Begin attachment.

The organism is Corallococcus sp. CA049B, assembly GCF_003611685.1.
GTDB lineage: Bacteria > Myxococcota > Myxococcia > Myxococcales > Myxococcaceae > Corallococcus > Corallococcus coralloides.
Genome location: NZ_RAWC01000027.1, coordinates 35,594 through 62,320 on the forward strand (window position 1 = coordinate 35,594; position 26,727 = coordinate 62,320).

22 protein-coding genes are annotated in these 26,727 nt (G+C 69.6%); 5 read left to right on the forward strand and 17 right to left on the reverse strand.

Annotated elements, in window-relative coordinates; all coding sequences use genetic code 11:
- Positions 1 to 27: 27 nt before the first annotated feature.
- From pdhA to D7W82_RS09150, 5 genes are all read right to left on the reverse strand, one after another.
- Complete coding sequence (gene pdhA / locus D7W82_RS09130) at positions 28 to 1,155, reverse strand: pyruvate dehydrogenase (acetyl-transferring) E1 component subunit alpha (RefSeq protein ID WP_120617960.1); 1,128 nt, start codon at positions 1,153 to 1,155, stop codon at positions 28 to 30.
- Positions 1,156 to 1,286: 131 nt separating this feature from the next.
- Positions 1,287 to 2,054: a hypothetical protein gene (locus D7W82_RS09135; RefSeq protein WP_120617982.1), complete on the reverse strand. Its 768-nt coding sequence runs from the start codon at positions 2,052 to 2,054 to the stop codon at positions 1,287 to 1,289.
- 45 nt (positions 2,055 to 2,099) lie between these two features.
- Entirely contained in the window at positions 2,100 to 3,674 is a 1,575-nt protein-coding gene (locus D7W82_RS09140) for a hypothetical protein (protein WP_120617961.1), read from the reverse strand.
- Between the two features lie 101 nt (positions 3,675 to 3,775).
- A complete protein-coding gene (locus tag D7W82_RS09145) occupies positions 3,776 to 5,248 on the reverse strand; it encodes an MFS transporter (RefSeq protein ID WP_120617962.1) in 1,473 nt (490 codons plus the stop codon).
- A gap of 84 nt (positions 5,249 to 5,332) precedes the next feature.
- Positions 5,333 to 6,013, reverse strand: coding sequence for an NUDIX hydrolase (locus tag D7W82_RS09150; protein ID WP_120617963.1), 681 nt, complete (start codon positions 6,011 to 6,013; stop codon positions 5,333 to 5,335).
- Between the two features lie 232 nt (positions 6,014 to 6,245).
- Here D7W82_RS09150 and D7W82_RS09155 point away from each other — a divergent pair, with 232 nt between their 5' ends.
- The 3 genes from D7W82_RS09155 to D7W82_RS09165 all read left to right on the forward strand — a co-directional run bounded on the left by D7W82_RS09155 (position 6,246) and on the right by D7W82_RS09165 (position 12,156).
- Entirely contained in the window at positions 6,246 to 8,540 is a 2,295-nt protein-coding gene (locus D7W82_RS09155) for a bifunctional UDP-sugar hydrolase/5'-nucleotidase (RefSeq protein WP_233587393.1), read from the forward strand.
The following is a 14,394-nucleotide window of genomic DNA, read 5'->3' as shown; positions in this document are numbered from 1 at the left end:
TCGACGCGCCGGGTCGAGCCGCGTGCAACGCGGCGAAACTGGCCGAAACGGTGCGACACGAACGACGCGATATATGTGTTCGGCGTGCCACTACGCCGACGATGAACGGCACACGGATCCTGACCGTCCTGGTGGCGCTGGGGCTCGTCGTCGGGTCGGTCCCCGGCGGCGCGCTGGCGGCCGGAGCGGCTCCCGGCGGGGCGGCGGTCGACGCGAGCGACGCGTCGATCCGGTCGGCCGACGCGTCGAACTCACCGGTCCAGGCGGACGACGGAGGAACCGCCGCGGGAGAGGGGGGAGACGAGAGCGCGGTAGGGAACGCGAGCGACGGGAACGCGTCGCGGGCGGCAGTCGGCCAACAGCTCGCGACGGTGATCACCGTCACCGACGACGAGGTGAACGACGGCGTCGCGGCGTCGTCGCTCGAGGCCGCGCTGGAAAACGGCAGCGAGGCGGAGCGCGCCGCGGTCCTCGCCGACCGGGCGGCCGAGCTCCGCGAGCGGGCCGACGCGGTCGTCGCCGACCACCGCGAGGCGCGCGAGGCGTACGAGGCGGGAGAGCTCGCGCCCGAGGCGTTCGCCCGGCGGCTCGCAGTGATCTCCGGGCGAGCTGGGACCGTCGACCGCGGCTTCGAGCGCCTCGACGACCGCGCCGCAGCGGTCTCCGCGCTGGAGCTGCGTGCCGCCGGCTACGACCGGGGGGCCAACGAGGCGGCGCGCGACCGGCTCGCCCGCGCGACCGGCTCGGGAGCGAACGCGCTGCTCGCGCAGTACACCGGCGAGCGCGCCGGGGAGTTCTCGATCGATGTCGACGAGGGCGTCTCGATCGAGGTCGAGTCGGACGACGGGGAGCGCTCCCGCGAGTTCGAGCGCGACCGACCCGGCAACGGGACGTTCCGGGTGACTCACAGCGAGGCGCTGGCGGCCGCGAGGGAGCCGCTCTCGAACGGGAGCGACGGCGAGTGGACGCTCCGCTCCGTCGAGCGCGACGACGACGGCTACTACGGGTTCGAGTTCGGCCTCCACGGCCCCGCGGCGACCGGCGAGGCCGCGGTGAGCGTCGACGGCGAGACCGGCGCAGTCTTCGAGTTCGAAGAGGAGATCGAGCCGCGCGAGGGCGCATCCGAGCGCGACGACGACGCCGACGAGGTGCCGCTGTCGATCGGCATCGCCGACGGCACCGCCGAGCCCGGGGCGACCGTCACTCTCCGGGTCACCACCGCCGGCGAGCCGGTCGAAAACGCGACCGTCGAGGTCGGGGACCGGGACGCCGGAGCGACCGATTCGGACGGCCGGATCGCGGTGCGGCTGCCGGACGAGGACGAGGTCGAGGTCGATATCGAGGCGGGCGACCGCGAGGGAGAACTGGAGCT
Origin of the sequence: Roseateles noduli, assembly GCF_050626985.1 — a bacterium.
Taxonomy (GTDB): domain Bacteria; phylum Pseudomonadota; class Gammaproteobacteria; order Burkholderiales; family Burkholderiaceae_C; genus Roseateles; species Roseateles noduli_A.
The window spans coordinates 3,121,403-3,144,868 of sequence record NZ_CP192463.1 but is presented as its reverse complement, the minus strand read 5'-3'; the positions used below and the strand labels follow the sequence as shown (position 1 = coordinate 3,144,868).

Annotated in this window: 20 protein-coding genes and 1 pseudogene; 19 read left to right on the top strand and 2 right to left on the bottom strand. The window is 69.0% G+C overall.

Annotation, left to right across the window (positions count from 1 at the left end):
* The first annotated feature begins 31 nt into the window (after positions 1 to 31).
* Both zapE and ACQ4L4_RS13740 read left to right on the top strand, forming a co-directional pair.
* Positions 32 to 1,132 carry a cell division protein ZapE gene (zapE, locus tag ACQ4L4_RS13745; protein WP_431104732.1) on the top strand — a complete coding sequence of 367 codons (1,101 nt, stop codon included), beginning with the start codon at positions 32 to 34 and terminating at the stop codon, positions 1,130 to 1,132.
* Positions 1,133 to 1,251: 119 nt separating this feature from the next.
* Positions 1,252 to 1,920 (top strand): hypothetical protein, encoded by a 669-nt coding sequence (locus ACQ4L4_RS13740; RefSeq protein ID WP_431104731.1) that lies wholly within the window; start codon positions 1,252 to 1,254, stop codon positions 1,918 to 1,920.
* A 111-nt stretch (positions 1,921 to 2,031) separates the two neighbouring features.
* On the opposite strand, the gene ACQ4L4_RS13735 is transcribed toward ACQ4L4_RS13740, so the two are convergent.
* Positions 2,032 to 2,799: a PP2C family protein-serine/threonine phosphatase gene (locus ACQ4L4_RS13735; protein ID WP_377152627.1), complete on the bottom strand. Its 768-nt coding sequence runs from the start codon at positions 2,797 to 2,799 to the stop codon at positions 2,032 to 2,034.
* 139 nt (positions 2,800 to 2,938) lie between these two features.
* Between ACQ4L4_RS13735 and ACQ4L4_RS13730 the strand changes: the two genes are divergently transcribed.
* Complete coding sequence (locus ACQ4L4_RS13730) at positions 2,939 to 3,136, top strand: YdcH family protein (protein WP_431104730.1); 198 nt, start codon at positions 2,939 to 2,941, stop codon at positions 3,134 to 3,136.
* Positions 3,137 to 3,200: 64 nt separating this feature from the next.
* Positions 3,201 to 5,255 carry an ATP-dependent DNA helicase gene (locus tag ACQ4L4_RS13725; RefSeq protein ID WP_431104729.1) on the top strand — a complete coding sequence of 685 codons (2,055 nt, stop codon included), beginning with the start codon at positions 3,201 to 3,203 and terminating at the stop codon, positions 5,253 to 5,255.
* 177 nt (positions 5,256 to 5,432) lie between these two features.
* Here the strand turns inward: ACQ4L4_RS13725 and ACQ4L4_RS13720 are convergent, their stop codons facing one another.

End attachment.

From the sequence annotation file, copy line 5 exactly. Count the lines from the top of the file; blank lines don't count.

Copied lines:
Annotated elements, in window-relative coordinates; all coding sequences use genetic code 11: